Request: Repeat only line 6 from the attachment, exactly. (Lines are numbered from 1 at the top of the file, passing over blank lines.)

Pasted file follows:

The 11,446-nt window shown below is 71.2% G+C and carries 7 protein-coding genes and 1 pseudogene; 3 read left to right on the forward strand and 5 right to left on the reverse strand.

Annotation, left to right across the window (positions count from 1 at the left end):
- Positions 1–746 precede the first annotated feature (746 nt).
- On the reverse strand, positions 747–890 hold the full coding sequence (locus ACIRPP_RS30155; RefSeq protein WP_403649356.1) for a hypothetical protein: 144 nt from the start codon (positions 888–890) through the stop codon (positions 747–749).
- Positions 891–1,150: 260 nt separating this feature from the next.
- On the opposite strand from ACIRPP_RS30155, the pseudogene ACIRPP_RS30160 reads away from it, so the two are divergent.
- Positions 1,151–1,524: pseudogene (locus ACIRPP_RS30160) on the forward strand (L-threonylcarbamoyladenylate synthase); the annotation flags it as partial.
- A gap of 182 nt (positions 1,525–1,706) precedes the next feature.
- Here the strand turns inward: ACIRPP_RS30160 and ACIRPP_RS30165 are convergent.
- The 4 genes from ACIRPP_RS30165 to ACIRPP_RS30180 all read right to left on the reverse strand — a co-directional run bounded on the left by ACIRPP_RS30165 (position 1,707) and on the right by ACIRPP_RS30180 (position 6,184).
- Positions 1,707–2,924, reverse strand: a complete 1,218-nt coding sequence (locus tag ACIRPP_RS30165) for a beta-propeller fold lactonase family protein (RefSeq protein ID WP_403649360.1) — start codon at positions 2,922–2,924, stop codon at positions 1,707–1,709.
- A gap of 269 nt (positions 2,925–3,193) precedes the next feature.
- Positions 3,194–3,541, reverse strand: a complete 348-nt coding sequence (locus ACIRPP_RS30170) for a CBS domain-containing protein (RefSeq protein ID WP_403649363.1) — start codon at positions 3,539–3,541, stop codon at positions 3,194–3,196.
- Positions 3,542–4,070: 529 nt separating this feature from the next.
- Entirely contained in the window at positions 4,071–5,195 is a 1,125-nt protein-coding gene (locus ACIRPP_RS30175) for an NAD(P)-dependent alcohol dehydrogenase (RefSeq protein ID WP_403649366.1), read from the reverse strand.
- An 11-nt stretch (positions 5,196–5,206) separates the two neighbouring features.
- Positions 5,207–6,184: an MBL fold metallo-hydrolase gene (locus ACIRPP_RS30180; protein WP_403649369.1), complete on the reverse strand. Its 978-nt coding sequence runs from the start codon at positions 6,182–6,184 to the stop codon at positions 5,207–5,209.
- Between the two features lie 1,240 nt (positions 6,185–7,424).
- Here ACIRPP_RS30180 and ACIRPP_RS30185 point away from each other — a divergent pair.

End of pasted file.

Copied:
- On the opposite strand from ACIRPP_RS30155, the pseudogene ACIRPP_RS30160 reads away from it, so the two are divergent.